If you receive securities collateral under repos, stock loans or TRSs you may need to notify your counterparties of the risks to them in posting securities collateral to you. This is regardless of the fact that these risks will in fact already be well known and understood by the sell-side.


The EU Regulation on Transparency of Securities Financing Transactions1 (SFTR) requires2 that risk warnings be given to providers of securities collateral that transfer their collateral on either (i) a title transfer basis, or (ii) a custody basis to a recipient granted a right of rehypothecation. This applies equally to brokers and end-users. As such, your counterparties will be under an obligation to provide you with a risk warning where you have contracted to deliver securities collateral either through title transfer or into custody with a right of rehypothecation given.

Examples of the types of agreements that could give rise to a counterparty having to deliver securities collateral on a title transfer basis are ISDA Credit Support Annexes, and stock loan and repo agreements such as the Global Master Securities Lending Agreement or the Global Master Repurchase Agreement.


The entities that need to give the risk warning are collateral receivers that are:

  • incorporated in the EU; or
  • incorporated outside the EU if their counterparty is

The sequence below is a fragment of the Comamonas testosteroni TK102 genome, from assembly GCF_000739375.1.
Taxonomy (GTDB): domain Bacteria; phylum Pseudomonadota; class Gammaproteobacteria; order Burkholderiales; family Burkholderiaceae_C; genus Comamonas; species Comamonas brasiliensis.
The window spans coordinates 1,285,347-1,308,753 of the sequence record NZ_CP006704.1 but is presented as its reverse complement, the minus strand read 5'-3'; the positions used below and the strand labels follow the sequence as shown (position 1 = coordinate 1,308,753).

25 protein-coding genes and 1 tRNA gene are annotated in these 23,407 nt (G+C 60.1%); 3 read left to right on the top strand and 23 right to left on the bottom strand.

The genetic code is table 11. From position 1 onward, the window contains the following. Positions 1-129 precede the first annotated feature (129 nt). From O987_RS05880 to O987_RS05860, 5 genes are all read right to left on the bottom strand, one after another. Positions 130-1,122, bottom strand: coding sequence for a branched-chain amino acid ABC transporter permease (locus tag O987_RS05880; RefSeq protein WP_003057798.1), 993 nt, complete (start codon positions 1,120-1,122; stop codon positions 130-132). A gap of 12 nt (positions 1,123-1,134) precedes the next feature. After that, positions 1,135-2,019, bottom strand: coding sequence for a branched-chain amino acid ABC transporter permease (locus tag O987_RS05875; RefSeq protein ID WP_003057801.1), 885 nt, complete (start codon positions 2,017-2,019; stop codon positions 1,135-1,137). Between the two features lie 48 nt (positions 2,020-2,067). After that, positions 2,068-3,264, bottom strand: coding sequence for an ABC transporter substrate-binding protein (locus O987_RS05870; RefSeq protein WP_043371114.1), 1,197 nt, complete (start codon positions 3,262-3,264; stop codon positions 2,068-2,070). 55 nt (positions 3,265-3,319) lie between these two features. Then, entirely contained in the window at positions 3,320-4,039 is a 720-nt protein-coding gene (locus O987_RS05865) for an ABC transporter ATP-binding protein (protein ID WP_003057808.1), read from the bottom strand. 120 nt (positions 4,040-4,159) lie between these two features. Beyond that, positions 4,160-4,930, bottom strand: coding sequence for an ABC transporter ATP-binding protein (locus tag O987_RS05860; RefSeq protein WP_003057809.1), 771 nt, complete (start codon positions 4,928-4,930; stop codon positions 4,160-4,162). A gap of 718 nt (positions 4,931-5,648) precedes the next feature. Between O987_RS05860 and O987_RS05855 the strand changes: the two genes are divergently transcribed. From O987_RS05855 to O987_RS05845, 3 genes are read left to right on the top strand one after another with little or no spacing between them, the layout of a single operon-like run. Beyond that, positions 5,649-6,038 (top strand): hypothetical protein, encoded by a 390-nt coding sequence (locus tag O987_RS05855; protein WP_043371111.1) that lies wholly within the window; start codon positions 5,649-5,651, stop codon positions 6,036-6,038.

• established in the EU; or
    • an EU branch of a counterparty established in a third country.

It is therefore important to note that non-EU entities will be caught by this requirement if they accept securities collateral from European banks.


The obligation takes effect on 12 July 2016. It will apply to existing collateral arrangements as at that date, and all future transactions where collateral is received.


A number of industry bodies have acted to produce a standard risk warning statement (the Risk Statement), which is available here. The Risk Statement is drafted as a single use document. Although you may have multiple agreements with a single counterparty that give rise to a need to give a notice, the Risk Statement need only be given once per counterparty. The Risk Statement does not need to be re-sent if you enter into a new collateral agreement with a counterparty to which you have sent the Risk Statement in the past.

If you are a fund manager, the Risk Statement must be given on behalf of each fund or other entity you manage, to each trading counterparty that is entitled to give such fund securities as collateral. If you manage multiple funds, we suggest (i) adding an addendum to the Risk Statement in which you list all of your current funds, and (ii) stating in your covering email to each counterparty that you give the Risk Statement on behalf of each of those funds listed.

The Risk Statement may be rebranded if required. Alternatively, market participants are free to create their own disclosure notice that complies with the SFTR if preferred.

There is no obligation for you to get an acknowledgement of the Risk Statement. All that is necessary is to keep a record that the communication was sent.

There is no need to take action if you receive a risk warning from a counterparty, unless any of the disclosures made in the warning give you concern.